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Michigan Grants Final Permit For Back Forty Mine

Aquila Resources Receives Wetlands Permit With Conditions

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Menominee River
The Menominee River borders Michigan and Wisconsin. Danielle Kaeding/WPR

The state of Michigan has issued a wetlands permit for a Canadian company’s plans to mine gold, zinc and other metals near the Michigan-Wisconsin border. The permit marks the final of several needed for the project to move forward.

Toronto-based Aquila Resources wants to build an open pit mine near the banks of the Menominee River in Stephenson, Michigan. Michigan Department of Environmental Quality spokesman Scott Dean said the agency issued a permit that was developed after the U.S. Environmental Protection Agency raised several objections in March to the wetlands permit needed for the project.

Dean said the agency was able to issue a permit that addressed those issues with several conditions, including a site-specific water budgeting model, collection of baseline groundwater and wetland data and annual monitoring.

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“Of course, they also have to include state-of-the-art controls aimed at spill prevention and response to any potential pollution releases from the mining operations, including things like chemicals used and stored on the site and the storage and disposal of waste rock from the mining process,” said Dean.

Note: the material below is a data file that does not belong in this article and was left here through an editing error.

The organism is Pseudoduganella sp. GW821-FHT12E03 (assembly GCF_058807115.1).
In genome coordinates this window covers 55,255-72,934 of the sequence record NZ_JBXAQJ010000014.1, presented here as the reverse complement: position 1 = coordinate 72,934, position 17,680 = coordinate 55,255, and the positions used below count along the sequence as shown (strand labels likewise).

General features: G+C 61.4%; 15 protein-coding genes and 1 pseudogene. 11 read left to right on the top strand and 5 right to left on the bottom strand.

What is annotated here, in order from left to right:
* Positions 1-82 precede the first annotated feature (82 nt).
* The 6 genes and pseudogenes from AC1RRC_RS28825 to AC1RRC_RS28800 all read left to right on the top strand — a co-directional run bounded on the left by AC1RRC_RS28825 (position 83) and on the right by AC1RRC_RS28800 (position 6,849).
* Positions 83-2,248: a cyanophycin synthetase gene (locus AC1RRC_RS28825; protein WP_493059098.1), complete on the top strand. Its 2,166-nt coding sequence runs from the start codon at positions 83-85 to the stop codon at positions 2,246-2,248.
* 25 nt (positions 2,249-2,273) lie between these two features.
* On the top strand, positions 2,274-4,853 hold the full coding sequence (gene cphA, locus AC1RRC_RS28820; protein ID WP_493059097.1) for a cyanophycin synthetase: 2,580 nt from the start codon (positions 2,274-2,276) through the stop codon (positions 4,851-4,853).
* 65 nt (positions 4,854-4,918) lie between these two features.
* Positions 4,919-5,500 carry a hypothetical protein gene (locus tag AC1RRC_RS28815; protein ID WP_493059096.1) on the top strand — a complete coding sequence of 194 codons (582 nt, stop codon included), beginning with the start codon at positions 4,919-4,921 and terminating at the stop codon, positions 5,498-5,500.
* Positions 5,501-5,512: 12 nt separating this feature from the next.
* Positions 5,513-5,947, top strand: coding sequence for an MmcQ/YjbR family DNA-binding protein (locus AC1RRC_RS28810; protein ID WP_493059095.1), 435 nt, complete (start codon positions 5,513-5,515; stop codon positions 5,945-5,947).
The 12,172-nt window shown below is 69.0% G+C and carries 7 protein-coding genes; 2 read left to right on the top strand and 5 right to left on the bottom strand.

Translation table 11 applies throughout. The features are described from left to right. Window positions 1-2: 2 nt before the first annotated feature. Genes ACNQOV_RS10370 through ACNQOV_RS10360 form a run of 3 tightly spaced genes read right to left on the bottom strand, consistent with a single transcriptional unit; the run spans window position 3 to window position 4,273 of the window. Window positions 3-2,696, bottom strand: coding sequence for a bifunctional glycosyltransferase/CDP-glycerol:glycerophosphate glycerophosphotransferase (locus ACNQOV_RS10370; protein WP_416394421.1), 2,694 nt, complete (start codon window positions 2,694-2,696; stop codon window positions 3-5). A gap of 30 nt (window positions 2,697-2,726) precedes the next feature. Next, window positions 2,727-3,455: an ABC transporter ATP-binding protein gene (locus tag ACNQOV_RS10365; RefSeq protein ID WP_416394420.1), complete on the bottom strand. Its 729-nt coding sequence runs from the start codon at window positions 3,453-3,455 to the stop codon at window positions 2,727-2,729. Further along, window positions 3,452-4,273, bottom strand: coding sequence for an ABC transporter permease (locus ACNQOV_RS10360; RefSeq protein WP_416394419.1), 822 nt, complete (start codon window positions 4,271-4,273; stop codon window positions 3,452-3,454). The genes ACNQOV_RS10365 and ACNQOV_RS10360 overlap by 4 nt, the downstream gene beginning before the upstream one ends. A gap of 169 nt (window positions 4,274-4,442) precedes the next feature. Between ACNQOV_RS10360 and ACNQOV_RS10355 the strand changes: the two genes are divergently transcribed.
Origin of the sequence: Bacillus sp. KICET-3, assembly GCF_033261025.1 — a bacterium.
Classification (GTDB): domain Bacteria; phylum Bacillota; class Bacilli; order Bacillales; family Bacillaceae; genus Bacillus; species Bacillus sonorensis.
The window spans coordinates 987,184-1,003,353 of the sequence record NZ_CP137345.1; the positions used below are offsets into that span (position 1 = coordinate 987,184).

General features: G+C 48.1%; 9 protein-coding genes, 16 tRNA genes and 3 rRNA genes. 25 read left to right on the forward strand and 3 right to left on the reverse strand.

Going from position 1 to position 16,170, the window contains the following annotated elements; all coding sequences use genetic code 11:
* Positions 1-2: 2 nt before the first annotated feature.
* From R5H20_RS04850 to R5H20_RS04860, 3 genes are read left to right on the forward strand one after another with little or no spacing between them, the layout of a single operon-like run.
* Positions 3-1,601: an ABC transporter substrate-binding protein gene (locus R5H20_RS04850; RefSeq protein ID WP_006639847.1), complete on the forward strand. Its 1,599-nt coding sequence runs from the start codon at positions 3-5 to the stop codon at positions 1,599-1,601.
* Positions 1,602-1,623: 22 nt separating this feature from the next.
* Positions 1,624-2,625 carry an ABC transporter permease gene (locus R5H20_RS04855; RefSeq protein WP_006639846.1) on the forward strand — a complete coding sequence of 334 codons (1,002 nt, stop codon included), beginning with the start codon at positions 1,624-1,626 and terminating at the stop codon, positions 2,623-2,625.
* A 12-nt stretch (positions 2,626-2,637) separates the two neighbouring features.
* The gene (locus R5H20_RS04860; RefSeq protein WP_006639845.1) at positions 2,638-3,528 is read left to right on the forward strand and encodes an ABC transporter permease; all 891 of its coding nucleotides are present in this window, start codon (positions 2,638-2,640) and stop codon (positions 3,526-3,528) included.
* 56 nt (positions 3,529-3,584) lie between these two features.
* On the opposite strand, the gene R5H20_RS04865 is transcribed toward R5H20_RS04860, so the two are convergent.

The permit for the Back Forty mine also requires Aquila to develop a plan to close the mine in a way that prevents any negative impacts to surface and groundwater.

In a statement, Aquila Chief Operating Officer Mike Welch said the permit strengthened environmental protections.

“We commend the work of everyone involved with this process. Community members, local leaders, state and federal regulators have all left their mark on this wetlands permit. This is a very significant milestone and we believe this collective effort has resulted in a robust environmental permitting process that allows us to move forward and build a world class mining operation,” wrote Welch.

Menominee Tribal Chairman Doug Cox said he’s disappointed, but not surprised with the agency’s decision. Cox said the tribe has raised concerns about impacts to their cultural traditions, archeological sites and more. He planned to review whether the permit addressed those concerns.

“If those things haven’t gotten attention, certainly our next step in Michigan’s process is administrative appeal … We’ll explore our options with this one, and we’ll take appropriate action if we see fit,” said Cox.

However, he noted the tribe’s opposition to the project remains the same.

“We are not in favor of an open pit mine on the bank of the Menominee River where (our) traditions, culture and history is embedded,” he said.

Aquila plans to move forward with the next phase of the Back Forty project, which includes completing a feasibility study and talking with financial partners.

A contested case hearing for a challenge to the mine permit will be held Tuesday in Lansing, Michigan.

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